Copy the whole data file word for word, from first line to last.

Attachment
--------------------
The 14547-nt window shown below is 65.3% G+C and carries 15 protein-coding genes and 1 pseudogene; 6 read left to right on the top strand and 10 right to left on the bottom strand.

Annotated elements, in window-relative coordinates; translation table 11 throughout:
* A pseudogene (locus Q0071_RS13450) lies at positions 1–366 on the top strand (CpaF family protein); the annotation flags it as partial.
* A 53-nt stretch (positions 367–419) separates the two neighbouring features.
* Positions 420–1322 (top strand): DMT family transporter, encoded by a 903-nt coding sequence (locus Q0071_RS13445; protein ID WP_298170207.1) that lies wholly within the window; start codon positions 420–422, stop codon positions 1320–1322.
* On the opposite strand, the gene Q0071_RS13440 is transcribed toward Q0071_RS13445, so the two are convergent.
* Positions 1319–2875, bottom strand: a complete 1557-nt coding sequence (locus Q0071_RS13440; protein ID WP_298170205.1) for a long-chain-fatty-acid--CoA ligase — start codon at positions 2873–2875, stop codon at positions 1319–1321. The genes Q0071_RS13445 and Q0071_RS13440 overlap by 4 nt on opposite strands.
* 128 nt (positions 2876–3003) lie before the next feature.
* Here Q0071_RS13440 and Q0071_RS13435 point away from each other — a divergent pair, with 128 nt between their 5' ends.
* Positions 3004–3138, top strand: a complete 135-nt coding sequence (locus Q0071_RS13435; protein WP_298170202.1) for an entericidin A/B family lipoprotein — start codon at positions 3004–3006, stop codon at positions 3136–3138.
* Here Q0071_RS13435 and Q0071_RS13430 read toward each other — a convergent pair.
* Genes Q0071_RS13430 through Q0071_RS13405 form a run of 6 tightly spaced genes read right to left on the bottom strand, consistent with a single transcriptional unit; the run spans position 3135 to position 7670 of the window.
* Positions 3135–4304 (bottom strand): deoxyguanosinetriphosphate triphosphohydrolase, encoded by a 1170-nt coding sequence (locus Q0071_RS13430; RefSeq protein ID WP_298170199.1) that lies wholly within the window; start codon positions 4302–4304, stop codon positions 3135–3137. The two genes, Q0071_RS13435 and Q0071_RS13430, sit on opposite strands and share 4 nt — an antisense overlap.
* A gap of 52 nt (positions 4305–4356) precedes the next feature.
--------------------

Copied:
The 14547-nt window shown below is 65.3% G+C and carries 15 protein-coding genes and 1 pseudogene; 6 read left to right on the top strand and 10 right to left on the bottom strand.

Annotated elements, in window-relative coordinates; translation table 11 throughout:
* A pseudogene (locus Q0071_RS13450) lies at positions 1–366 on the top strand (CpaF family protein); the annotation flags it as partial.
* A 53-nt stretch (positions 367–419) separates the two neighbouring features.
* Positions 420–1322 (top strand): DMT family transporter, encoded by a 903-nt coding sequence (locus Q0071_RS13445; protein ID WP_298170207.1) that lies wholly within the window; start codon positions 420–422, stop codon positions 1320–1322.
* On the opposite strand, the gene Q0071_RS13440 is transcribed toward Q0071_RS13445, so the two are convergent.
* Positions 1319–2875, bottom strand: a complete 1557-nt coding sequence (locus Q0071_RS13440; protein ID WP_298170205.1) for a long-chain-fatty-acid--CoA ligase — start codon at positions 2873–2875, stop codon at positions 1319–1321. The genes Q0071_RS13445 and Q0071_RS13440 overlap by 4 nt on opposite strands.
* 128 nt (positions 2876–3003) lie before the next feature.
* Here Q0071_RS13440 and Q0071_RS13435 point away from each other — a divergent pair, with 128 nt between their 5' ends.
* Positions 3004–3138, top strand: a complete 135-nt coding sequence (locus Q0071_RS13435; protein WP_298170202.1) for an entericidin A/B family lipoprotein — start codon at positions 3004–3006, stop codon at positions 3136–3138.
* Here Q0071_RS13435 and Q0071_RS13430 read toward each other — a convergent pair.
* Genes Q0071_RS13430 through Q0071_RS13405 form a run of 6 tightly spaced genes read right to left on the bottom strand, consistent with a single transcriptional unit; the run spans position 3135 to position 7670 of the window.
* Positions 3135–4304 (bottom strand): deoxyguanosinetriphosphate triphosphohydrolase, encoded by a 1170-nt coding sequence (locus Q0071_RS13430; RefSeq protein ID WP_298170199.1) that lies wholly within the window; start codon positions 4302–4304, stop codon positions 3135–3137. The two genes, Q0071_RS13435 and Q0071_RS13430, sit on opposite strands and share 4 nt — an antisense overlap.
* A gap of 52 nt (positions 4305–4356) precedes the next feature.